Publisher: Delacorte Books for Young Readers
Publication date: May 14th 2013
My rating: 4 stars
After a bizarre accident, Ingrid Waverly is forced to leave London with her mother and younger sister, Gabby, trading a world full of fancy dresses and society events for the unfamiliar city of Paris.
In Paris there are no grand balls or glittering parties, and, disturbingly, the house Ingrid’s twin brother, Grayson, found for them isn’t a house at all. It’s an abandoned abbey, its roof lined with stone gargoyles that could almost be mistaken for living, breathing creatures.
And Grayson has gone missing.
No one seems to know of his whereabouts but Luc, a devastatingly handsome servant at their new home.
Ingrid is sure her twin isn’t dead—she can feel it deep in her soul—but she knows he’s in grave danger. It will be up to her and Gabby to navigate the twisted path to Grayson, a path that will lead Ingrid on a discovery of dark secrets and otherworldly truths. And she’ll learn that once they are uncovered, they can never again be buried.
I’m not one who usually reads historical fiction, but this one appealed to me. Mystery, horror, with a gothic feel, set in Paris! I couldn’t resist and I’m glad I gave this story a chance!
Seventeen year old Ingrid is flung into a world where mythical creatures are anything but myth, when her mother, sister and she move to Paris from London. Her mother plans on renovating an old abbey into a gallery to exhibit her art, and during the renovations Ingrid, her sister Gabriella and Grayson are to stay in the abbey’s old rectory, only Grayson is missing when they arrive. He was sent ahead to locate and purchase a property suitable for his mother’s endeavor and he chooses the old abbey. Ingrid and Gabby are horrified to find the rectory and abbey old, musty, creepy and haunting. Surrounded by gargoyles sitting as grotesque sentries at the top of the building the place gives Ingrid shivers. Turns out there’s a reason for that.
When they arrive and find Grayson missing with reports of local girls disappearing as well, Ingrid and Gabby are more than alarmed and they make plans to find him. Reluctantly involved in the quest is Luc one of the abbey’s servants. He’s young and beautiful and Ingrid finds out there’s more than meets the eye when it comes to Luc. Not just Luc, there’s a whole other world in Paris that Ingrid and Gabby discover just under their noses, and unfortunately their brother Grayson found himself smack in the middle of it.
This story was an intriguing mix of fantasy, mystery, and horror and interspersed with romantic tension. The story is told in the third person and switches from the perspective of Ingrid, Gabby, Luc and Grayson so that we get to know each character a little more intimately.
Seventeen year old Ingrid is still reeling from humiliation over an incident in London, so moving to Paris is a welcome change but finding her twin Grayson is missing is like a stab to the heart. She is very close to her brother, almost like an invisible cord connects them, so she knows he’s in danger but still alive. Fifteen year old Gabby is impetuous and outgoing, so she doesn’t think twice about consequences when she bands together with her sister Ingrid to find Grayson.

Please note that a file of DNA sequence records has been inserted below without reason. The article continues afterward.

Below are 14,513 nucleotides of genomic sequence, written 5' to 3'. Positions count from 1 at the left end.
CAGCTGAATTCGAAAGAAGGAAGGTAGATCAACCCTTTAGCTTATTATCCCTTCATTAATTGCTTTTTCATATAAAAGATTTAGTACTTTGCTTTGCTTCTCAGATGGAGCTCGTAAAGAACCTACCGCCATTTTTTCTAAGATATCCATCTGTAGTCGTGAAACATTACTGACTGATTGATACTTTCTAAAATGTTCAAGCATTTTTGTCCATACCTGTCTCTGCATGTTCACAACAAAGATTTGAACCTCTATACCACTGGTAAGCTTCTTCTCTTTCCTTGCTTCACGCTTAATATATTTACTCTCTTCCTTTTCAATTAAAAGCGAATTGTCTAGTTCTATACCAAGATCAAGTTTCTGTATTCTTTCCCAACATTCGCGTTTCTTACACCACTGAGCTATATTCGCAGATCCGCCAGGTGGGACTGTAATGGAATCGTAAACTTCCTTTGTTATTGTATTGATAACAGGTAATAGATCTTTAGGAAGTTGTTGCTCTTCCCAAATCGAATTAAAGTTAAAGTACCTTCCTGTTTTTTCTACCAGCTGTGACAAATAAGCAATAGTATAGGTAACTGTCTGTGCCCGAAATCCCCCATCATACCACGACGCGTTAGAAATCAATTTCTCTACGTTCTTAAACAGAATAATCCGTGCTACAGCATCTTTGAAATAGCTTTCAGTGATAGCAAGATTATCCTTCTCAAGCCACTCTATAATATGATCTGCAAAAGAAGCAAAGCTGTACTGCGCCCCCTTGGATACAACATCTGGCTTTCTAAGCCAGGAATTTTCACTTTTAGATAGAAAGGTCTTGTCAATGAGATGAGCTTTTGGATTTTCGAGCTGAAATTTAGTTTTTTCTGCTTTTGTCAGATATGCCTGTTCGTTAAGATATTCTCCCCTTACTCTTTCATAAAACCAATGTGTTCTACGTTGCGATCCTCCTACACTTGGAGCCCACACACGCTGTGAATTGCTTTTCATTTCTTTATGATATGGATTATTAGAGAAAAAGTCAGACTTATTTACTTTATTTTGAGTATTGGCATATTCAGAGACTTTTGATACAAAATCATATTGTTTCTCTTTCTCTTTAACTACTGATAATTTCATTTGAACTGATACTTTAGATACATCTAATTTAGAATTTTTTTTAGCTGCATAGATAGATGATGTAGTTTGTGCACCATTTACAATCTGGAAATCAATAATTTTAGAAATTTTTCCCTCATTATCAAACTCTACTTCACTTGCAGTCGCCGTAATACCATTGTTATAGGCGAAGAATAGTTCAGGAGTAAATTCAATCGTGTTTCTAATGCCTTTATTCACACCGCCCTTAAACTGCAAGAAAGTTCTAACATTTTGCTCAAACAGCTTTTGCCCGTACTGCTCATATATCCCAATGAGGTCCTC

Grayson’s disappearance is wrapped up in Luc’s secret world, so he’s not going to let Ingrid and Gabby search for Grayson by themselves. He’s connected and bound to all residents of the abbey, but finds himself even more so to Ingrid. She’s also affected by Luc, with his striking good looks and infuriatingly hostile attitude. As much as Ingrid would like to ignore Luc, she finds out he is one of the keys to finding her brother.
I really liked the original idea of this world and its creatures, and the setting of Paris back in the 1800’s was mysterious and intriguing. But there’s a lot going on with this being the first book in a series, setting up and explaining the world, and creatures. There are several POVs and a descriptive style of prose, and all this combined made it a little difficult to get into the story at first. Once I settled in, though, the story got a whole lot more interesting, even if the pacing was a little slow.
There are a few attractions and romances a-brewing with Ingrid and Gabby. Shades of a love triangle with Ingrid, Luc and another character, Vander, who is also part of this mystical world, made me a little nervous. I can’t stand love triangles, but so far the situation is bearable, because Luc seems to be the clear winner, even though their romance is in the forbidden category. He’s definitely my pick. Gabby’s romance was of the antagonistic variety, which made it a little more fun and lighthearted.
All in all, this is a promising start in a series with an original concept, and while it didn’t leave on a cliffhanger, it left you wanting more. I will be picking up the sequel to see what happens next.
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